While it used to be common practice to use staples to attach asphalt shingles to a roof, this has been a prohibited method of attachment in Minnesota since 2003. Today, staples are considered an inferior method of attaching shingles to a roof, but it's easy to understand why roofers like staples.
- Staple guns are smaller and better balanced. Coil nail guns are literally fed with a coil of nails, and the holder for the nails makes the gun much bulkier.
- Staples are far less prone to jamming up in a gun than nails.
- Staples cost less money.
- Staples are much more compact; a roofer can hold a bunch of sticks of staples in their pocket and reload their gun very quickly. Nail coils take up a lot more space, they take more time to reload, and they need to be treated carefully; if a coil of nails gets dropped or stepped on, it deforms the coil and makes it much more prone to jamming in the gun.
Staples are used because they make the roofer's job easier; they don't equate to a better installation.
The problem with stapled shingles is that they have a much greater chance of coming loose or blowing off the roof because staples are so easy to install improperly. When a roofer holds a staple gun and fastens a shingle, the staples will have a tendency to be driven at an improper angle.
Staples are often improperly installed because it's somewhat awkward to hold a staple gun completely perpendicular to the shingle. For someone who is right handed, it's much easier to shoot the staples on the left side of their body at an angle similar to a forward slash, and the staples on the right side at an angle similar to a backward slash. The two super-crude diagrams below should help to illustrate what I'm talking about.
When staples are installed properly, they work fine, but they're just too easy to install wrong. This issue doesn't happen with nails, because they have a round head; as long as a nail is driven in to a shingle straight, it doesn't matter which way the nail gun is turned. To know if a roof has been installed with staples, you can sometimes see the outline of the staples pushing through the shingle above.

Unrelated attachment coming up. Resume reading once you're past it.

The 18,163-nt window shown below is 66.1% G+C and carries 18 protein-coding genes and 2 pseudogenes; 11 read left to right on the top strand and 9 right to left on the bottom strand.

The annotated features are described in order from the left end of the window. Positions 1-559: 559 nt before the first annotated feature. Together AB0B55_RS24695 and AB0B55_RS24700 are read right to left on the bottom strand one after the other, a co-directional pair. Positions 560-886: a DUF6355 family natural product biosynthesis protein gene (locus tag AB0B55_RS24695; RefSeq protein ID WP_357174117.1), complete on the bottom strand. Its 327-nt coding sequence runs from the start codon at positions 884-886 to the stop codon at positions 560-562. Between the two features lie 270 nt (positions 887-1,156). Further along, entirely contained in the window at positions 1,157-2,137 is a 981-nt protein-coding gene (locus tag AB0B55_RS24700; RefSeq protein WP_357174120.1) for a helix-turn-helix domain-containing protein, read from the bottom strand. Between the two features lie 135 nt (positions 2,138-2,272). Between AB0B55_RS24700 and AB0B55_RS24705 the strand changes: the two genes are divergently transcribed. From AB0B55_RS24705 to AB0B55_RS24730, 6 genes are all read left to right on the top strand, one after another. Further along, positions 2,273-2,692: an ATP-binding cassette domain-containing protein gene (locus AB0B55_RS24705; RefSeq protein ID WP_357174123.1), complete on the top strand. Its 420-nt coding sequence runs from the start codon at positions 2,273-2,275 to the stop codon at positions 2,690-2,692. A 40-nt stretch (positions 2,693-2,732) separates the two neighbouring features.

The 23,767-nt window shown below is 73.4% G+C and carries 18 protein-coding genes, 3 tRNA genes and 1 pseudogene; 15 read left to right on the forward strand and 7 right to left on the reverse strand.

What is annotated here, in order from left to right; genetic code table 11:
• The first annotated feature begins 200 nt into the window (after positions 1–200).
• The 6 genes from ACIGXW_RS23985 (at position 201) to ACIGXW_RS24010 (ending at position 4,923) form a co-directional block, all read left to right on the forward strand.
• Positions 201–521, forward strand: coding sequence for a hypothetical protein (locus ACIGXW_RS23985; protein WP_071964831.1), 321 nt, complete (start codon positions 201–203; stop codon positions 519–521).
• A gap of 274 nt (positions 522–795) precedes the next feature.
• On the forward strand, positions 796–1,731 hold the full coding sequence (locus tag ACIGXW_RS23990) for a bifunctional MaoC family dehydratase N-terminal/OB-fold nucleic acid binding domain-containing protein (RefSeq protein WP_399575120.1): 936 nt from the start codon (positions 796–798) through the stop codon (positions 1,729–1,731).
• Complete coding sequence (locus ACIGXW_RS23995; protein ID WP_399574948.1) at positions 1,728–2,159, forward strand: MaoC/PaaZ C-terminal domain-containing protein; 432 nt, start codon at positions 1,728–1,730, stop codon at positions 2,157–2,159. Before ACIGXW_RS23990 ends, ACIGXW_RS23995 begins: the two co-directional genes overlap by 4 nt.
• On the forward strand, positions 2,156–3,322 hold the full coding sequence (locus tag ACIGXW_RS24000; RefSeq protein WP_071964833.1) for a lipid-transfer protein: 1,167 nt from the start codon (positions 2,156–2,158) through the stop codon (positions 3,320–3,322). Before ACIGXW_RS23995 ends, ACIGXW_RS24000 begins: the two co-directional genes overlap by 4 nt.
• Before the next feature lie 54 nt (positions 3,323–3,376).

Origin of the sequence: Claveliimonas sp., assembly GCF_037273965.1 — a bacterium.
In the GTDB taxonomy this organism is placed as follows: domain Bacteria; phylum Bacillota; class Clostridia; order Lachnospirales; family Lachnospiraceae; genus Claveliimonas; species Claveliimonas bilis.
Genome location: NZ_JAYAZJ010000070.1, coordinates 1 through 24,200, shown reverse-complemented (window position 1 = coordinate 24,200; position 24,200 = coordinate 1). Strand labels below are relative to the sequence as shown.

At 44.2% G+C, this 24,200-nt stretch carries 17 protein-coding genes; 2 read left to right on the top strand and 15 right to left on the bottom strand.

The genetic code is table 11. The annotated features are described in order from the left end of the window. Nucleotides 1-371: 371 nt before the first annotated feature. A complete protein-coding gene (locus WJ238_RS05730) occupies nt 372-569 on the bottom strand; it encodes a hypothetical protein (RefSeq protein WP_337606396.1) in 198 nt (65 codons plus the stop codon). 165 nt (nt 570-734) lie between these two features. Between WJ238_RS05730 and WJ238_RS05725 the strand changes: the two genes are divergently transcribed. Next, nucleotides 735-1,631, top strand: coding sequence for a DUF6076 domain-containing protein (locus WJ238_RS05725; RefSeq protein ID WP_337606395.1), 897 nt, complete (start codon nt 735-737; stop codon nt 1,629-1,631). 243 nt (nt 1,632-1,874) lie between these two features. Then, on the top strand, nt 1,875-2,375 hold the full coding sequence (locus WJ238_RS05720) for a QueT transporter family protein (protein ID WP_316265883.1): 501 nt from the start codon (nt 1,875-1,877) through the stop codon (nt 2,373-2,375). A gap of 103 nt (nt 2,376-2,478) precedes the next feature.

Also notice, these staples aren't perpendicular to the shingle. This is the installation problem that typically happens with staples.
If you have a roof that's been installed with staples, is it a defective installation? If it was installed after 2003, technically yes, because staples aren't allowed any more. If every staple was perfectly installed, the installation would work just as well as perfectly installed nails, but I've found improperly installed staples at every stapled roof I've inspected. If you have a roof with stapled shingles, you don't need to replace the shingles as a rule of thumb, but you're taking on some risk. If shingles start blowing off on a regular basis, you'll probably want to have the roof covering replaced. This will be less costly and less of a hassle in the long run than having to deal with constant roof repairs.
When I inspect a house with shingles that have been improperly installed, I tell the same thing to my buyers; the shingles don't need to be replaced, but they might cause some headaches. If shingles have already started coming loose and obvious repairs have been made, I typically recommend replacement of the roof covering.
P.S. - Special thanks to roof guru and fellow home inspector Mike Moser for always knowing the answer to any technical roofing question right off the top of his head.
Reuben Saltzman, Structure Tech Home Inspections